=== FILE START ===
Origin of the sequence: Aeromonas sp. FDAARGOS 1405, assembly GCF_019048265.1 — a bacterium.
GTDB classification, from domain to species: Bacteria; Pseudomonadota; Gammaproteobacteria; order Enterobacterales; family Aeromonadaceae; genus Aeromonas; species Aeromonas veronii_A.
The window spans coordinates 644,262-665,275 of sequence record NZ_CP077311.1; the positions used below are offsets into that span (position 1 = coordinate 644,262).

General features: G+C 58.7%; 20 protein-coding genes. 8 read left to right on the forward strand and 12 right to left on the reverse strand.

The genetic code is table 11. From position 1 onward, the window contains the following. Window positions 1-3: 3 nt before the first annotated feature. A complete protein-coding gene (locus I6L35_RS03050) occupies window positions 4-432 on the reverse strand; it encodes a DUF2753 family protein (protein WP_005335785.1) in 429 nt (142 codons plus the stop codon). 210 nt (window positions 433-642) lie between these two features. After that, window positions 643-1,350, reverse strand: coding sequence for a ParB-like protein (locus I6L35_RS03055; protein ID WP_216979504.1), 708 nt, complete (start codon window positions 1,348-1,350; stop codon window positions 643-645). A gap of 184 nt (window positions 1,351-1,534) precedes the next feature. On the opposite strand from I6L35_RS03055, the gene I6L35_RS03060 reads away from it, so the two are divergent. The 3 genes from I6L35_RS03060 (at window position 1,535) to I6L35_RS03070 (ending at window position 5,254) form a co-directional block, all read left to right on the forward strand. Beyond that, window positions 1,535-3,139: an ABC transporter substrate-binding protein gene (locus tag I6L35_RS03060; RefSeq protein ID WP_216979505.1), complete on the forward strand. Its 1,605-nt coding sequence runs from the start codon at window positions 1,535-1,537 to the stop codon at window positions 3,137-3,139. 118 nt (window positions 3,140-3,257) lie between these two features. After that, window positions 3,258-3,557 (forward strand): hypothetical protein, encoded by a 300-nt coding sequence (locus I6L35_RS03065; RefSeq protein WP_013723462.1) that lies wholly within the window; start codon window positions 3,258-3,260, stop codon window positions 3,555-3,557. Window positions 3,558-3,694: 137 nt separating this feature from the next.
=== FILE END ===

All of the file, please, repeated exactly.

Origin of the sequence: Aeromonas sp. FDAARGOS 1405, assembly GCF_019048265.1 — a bacterium.
GTDB classification, from domain to species: Bacteria; Pseudomonadota; Gammaproteobacteria; order Enterobacterales; family Aeromonadaceae; genus Aeromonas; species Aeromonas veronii_A.
The window spans coordinates 644,262-665,275 of sequence record NZ_CP077311.1; the positions used below are offsets into that span (position 1 = coordinate 644,262).

General features: G+C 58.7%; 20 protein-coding genes. 8 read left to right on the forward strand and 12 right to left on the reverse strand.

The genetic code is table 11. From position 1 onward, the window contains the following. Window positions 1-3: 3 nt before the first annotated feature. A complete protein-coding gene (locus I6L35_RS03050) occupies window positions 4-432 on the reverse strand; it encodes a DUF2753 family protein (protein WP_005335785.1) in 429 nt (142 codons plus the stop codon). 210 nt (window positions 433-642) lie between these two features. After that, window positions 643-1,350, reverse strand: coding sequence for a ParB-like protein (locus I6L35_RS03055; protein ID WP_216979504.1), 708 nt, complete (start codon window positions 1,348-1,350; stop codon window positions 643-645). A gap of 184 nt (window positions 1,351-1,534) precedes the next feature. On the opposite strand from I6L35_RS03055, the gene I6L35_RS03060 reads away from it, so the two are divergent. The 3 genes from I6L35_RS03060 (at window position 1,535) to I6L35_RS03070 (ending at window position 5,254) form a co-directional block, all read left to right on the forward strand. Beyond that, window positions 1,535-3,139: an ABC transporter substrate-binding protein gene (locus tag I6L35_RS03060; RefSeq protein ID WP_216979505.1), complete on the forward strand. Its 1,605-nt coding sequence runs from the start codon at window positions 1,535-1,537 to the stop codon at window positions 3,137-3,139. 118 nt (window positions 3,140-3,257) lie between these two features. After that, window positions 3,258-3,557 (forward strand): hypothetical protein, encoded by a 300-nt coding sequence (locus I6L35_RS03065; RefSeq protein WP_013723462.1) that lies wholly within the window; start codon window positions 3,258-3,260, stop codon window positions 3,555-3,557. Window positions 3,558-3,694: 137 nt separating this feature from the next.